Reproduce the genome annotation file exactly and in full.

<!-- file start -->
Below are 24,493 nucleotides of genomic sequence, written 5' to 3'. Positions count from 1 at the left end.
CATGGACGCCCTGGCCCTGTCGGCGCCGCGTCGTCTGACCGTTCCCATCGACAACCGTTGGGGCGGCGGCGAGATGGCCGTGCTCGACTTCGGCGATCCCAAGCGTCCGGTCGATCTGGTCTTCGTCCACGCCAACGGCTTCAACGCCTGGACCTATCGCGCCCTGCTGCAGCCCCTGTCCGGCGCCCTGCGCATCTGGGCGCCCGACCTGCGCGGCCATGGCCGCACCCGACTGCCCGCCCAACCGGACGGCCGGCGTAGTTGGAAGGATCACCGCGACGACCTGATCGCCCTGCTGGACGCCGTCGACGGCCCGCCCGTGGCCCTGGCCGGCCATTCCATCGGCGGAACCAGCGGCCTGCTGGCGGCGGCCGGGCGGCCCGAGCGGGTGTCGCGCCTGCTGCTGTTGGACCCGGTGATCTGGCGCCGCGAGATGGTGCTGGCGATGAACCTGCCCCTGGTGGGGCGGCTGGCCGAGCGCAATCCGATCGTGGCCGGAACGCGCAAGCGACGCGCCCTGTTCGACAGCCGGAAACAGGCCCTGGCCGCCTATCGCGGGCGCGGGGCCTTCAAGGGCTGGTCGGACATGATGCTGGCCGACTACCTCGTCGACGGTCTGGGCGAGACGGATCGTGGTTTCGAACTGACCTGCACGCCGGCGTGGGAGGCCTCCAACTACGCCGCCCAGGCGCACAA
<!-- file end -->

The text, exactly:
Below are 24,493 nucleotides of genomic sequence, written 5' to 3'. Positions count from 1 at the left end.
CATGGACGCCCTGGCCCTGTCGGCGCCGCGTCGTCTGACCGTTCCCATCGACAACCGTTGGGGCGGCGGCGAGATGGCCGTGCTCGACTTCGGCGATCCCAAGCGTCCGGTCGATCTGGTCTTCGTCCACGCCAACGGCTTCAACGCCTGGACCTATCGCGCCCTGCTGCAGCCCCTGTCCGGCGCCCTGCGCATCTGGGCGCCCGACCTGCGCGGCCATGGCCGCACCCGACTGCCCGCCCAACCGGACGGCCGGCGTAGTTGGAAGGATCACCGCGACGACCTGATCGCCCTGCTGGACGCCGTCGACGGCCCGCCCGTGGCCCTGGCCGGCCATTCCATCGGCGGAACCAGCGGCCTGCTGGCGGCGGCCGGGCGGCCCGAGCGGGTGTCGCGCCTGCTGCTGTTGGACCCGGTGATCTGGCGCCGCGAGATGGTGCTGGCGATGAACCTGCCCCTGGTGGGGCGGCTGGCCGAGCGCAATCCGATCGTGGCCGGAACGCGCAAGCGACGCGCCCTGTTCGACAGCCGGAAACAGGCCCTGGCCGCCTATCGCGGGCGCGGGGCCTTCAAGGGCTGGTCGGACATGATGCTGGCCGACTACCTCGTCGACGGTCTGGGCGAGACGGATCGTGGTTTCGAACTGACCTGCACGCCGGCGTGGGAGGCCTCCAACTACGCCGCCCAGGCGCACAA